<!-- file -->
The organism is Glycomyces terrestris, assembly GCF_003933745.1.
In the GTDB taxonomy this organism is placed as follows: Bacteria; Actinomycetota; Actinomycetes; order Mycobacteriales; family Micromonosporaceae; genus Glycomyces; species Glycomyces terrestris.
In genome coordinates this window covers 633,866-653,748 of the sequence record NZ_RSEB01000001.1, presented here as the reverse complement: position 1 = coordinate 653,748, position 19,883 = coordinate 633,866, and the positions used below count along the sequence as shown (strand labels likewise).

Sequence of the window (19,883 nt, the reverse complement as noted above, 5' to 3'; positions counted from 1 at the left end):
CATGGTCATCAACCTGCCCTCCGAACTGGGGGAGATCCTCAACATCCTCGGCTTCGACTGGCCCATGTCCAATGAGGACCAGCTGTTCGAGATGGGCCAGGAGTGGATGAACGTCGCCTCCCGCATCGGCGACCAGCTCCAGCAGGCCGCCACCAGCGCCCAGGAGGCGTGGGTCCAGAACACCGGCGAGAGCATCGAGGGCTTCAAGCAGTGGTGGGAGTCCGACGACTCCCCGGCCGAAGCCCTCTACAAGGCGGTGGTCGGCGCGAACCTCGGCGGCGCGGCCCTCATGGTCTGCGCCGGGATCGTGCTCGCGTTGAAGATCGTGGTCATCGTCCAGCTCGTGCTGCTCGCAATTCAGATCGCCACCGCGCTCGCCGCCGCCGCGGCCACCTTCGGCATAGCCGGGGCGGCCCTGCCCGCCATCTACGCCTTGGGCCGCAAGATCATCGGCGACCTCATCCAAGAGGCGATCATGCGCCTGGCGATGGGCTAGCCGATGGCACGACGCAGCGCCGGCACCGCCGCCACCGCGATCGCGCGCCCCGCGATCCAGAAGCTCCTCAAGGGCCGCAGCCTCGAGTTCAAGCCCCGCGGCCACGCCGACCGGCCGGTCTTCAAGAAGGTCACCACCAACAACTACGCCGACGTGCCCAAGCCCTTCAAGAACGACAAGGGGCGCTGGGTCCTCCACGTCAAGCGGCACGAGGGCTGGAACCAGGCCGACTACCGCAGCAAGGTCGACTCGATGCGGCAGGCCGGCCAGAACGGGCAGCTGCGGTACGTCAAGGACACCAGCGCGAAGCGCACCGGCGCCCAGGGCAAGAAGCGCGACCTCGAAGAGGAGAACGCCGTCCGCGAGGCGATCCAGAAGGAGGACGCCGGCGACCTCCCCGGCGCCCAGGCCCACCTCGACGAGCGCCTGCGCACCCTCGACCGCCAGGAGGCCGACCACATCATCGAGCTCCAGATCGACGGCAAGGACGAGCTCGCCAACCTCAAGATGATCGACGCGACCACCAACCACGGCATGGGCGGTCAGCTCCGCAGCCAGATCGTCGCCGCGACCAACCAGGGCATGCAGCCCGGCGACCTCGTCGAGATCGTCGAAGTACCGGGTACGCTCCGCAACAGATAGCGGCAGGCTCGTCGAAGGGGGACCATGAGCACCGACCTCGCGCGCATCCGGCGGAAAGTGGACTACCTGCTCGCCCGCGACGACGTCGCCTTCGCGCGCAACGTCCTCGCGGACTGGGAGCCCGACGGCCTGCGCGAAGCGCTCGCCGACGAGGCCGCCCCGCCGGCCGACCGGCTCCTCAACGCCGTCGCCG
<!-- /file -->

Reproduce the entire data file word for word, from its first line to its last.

The organism is Glycomyces terrestris, assembly GCF_003933745.1.
In the GTDB taxonomy this organism is placed as follows: Bacteria; Actinomycetota; Actinomycetes; order Mycobacteriales; family Micromonosporaceae; genus Glycomyces; species Glycomyces terrestris.
In genome coordinates this window covers 633,866-653,748 of the sequence record NZ_RSEB01000001.1, presented here as the reverse complement: position 1 = coordinate 653,748, position 19,883 = coordinate 633,866, and the positions used below count along the sequence as shown (strand labels likewise).

Sequence of the window (19,883 nt, the reverse complement as noted above, 5' to 3'; positions counted from 1 at the left end):
CATGGTCATCAACCTGCCCTCCGAACTGGGGGAGATCCTCAACATCCTCGGCTTCGACTGGCCCATGTCCAATGAGGACCAGCTGTTCGAGATGGGCCAGGAGTGGATGAACGTCGCCTCCCGCATCGGCGACCAGCTCCAGCAGGCCGCCACCAGCGCCCAGGAGGCGTGGGTCCAGAACACCGGCGAGAGCATCGAGGGCTTCAAGCAGTGGTGGGAGTCCGACGACTCCCCGGCCGAAGCCCTCTACAAGGCGGTGGTCGGCGCGAACCTCGGCGGCGCGGCCCTCATGGTCTGCGCCGGGATCGTGCTCGCGTTGAAGATCGTGGTCATCGTCCAGCTCGTGCTGCTCGCAATTCAGATCGCCACCGCGCTCGCCGCCGCCGCGGCCACCTTCGGCATAGCCGGGGCGGCCCTGCCCGCCATCTACGCCTTGGGCCGCAAGATCATCGGCGACCTCATCCAAGAGGCGATCATGCGCCTGGCGATGGGCTAGCCGATGGCACGACGCAGCGCCGGCACCGCCGCCACCGCGATCGCGCGCCCCGCGATCCAGAAGCTCCTCAAGGGCCGCAGCCTCGAGTTCAAGCCCCGCGGCCACGCCGACCGGCCGGTCTTCAAGAAGGTCACCACCAACAACTACGCCGACGTGCCCAAGCCCTTCAAGAACGACAAGGGGCGCTGGGTCCTCCACGTCAAGCGGCACGAGGGCTGGAACCAGGCCGACTACCGCAGCAAGGTCGACTCGATGCGGCAGGCCGGCCAGAACGGGCAGCTGCGGTACGTCAAGGACACCAGCGCGAAGCGCACCGGCGCCCAGGGCAAGAAGCGCGACCTCGAAGAGGAGAACGCCGTCCGCGAGGCGATCCAGAAGGAGGACGCCGGCGACCTCCCCGGCGCCCAGGCCCACCTCGACGAGCGCCTGCGCACCCTCGACCGCCAGGAGGCCGACCACATCATCGAGCTCCAGATCGACGGCAAGGACGAGCTCGCCAACCTCAAGATGATCGACGCGACCACCAACCACGGCATGGGCGGTCAGCTCCGCAGCCAGATCGTCGCCGCGACCAACCAGGGCATGCAGCCCGGCGACCTCGTCGAGATCGTCGAAGTACCGGGTACGCTCCGCAACAGATAGCGGCAGGCTCGTCGAAGGGGGACCATGAGCACCGACCTCGCGCGCATCCGGCGGAAAGTGGACTACCTGCTCGCCCGCGACGACGTCGCCTTCGCGCGCAACGTCCTCGCGGACTGGGAGCCCGACGGCCTGCGCGAAGCGCTCGCCGACGAGGCCGCCCCGCCGGCCGACCGGCTCCTCAACGCCGTCGCCG